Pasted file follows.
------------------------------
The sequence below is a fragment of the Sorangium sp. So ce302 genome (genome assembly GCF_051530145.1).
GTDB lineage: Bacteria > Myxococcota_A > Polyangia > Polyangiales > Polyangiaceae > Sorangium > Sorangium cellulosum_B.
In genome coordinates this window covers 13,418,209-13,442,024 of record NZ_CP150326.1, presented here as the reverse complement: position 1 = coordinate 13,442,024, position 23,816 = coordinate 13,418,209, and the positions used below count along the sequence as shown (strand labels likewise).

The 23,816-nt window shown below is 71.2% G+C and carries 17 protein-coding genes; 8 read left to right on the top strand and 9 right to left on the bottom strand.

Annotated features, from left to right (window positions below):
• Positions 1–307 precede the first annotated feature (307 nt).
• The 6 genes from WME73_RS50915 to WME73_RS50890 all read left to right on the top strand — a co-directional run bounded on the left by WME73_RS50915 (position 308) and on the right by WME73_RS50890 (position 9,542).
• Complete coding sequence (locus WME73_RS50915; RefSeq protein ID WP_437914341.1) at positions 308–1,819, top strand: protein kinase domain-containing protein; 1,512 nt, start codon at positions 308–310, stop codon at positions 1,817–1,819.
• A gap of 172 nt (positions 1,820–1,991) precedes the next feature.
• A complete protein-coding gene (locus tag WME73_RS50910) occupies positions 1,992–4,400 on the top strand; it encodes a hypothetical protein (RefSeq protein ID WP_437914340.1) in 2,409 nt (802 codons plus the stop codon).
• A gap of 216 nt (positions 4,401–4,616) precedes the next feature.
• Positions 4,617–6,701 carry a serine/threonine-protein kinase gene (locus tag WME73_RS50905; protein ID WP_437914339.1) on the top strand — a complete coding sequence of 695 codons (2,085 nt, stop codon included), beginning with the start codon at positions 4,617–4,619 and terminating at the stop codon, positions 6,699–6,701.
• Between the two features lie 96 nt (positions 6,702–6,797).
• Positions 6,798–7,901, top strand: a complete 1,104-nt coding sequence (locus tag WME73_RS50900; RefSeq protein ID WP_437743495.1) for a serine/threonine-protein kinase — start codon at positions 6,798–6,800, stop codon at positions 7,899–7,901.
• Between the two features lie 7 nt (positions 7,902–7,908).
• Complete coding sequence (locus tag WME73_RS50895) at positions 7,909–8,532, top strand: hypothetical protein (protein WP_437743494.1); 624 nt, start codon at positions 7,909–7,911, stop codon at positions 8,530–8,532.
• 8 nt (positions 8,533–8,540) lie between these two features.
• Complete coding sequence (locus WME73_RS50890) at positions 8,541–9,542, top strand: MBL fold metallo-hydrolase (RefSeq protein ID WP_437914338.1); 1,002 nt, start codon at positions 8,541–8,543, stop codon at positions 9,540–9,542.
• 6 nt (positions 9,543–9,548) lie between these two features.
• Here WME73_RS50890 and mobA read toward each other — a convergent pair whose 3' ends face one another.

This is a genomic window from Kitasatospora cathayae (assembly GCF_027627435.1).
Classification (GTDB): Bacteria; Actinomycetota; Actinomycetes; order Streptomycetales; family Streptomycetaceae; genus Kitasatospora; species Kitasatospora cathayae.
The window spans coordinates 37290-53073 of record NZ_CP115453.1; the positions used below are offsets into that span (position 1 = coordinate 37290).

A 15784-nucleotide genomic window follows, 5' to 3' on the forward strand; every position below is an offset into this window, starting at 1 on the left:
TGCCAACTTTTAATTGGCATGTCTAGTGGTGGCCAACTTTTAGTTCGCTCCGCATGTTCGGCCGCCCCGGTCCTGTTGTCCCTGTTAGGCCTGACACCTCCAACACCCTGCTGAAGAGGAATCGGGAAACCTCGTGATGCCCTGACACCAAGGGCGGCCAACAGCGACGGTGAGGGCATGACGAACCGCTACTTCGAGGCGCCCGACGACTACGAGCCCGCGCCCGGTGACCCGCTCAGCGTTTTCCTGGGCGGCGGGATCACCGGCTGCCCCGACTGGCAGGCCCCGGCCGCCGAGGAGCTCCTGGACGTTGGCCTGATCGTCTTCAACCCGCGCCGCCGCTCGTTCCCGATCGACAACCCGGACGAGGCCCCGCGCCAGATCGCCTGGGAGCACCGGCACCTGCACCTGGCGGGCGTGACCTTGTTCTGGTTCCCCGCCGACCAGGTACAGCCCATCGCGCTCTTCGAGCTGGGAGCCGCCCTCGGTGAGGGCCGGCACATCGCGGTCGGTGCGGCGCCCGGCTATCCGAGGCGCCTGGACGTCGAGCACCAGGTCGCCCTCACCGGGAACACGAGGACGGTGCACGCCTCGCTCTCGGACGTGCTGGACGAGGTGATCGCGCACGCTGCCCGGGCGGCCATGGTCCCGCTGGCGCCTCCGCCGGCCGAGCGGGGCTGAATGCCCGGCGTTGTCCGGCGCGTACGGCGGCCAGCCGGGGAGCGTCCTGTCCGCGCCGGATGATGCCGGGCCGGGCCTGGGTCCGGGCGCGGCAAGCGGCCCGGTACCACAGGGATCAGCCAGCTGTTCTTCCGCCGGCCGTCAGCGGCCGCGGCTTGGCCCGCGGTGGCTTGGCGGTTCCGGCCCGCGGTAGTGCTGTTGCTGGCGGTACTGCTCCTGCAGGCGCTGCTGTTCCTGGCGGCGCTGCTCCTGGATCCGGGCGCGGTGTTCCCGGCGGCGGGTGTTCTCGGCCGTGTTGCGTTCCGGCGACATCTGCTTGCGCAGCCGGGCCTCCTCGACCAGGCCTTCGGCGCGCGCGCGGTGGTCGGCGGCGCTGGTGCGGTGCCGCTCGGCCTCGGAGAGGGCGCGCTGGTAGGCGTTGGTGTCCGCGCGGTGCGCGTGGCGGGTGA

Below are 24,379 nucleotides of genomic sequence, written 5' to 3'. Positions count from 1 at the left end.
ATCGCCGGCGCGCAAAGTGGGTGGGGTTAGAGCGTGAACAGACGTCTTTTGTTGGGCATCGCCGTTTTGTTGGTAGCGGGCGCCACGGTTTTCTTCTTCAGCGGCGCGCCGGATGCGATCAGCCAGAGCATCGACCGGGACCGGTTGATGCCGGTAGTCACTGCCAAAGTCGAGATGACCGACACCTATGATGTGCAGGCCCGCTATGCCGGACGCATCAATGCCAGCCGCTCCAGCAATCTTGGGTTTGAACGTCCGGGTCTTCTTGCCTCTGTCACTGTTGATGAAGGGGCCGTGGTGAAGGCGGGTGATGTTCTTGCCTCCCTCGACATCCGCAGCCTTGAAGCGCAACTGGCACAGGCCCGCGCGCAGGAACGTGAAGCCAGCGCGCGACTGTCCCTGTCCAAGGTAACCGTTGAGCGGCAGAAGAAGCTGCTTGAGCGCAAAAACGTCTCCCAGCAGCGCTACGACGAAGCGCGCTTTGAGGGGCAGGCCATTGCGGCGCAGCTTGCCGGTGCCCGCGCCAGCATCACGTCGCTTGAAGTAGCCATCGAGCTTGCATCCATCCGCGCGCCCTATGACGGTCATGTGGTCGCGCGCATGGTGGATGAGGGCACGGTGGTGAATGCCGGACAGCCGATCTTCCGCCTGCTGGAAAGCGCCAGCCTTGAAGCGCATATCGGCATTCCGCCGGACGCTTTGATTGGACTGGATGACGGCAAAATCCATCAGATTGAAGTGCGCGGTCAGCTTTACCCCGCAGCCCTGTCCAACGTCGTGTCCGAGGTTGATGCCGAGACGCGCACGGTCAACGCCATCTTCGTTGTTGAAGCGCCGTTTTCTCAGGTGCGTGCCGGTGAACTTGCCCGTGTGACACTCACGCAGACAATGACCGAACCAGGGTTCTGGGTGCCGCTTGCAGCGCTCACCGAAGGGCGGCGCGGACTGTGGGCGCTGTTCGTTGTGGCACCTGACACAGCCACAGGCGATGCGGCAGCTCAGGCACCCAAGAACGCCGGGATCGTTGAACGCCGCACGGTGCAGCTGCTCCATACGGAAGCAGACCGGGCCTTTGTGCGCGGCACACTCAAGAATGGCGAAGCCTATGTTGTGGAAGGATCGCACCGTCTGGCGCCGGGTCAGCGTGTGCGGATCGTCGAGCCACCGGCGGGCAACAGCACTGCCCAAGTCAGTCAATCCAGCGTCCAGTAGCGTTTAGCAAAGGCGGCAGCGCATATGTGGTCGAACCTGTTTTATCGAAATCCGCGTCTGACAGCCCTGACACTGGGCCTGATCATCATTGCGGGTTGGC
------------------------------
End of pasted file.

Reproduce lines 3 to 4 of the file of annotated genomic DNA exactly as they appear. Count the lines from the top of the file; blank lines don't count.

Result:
In genome coordinates this window covers 13,418,209-13,442,024 of record NZ_CP150326.1, presented here as the reverse complement: position 1 = coordinate 13,442,024, position 23,816 = coordinate 13,418,209, and the positions used below count along the sequence as shown (strand labels likewise).

The 23,816-nt window shown below is 71.2% G+C and carries 17 protein-coding genes; 8 read left to right on the top strand and 9 right to left on the bottom strand.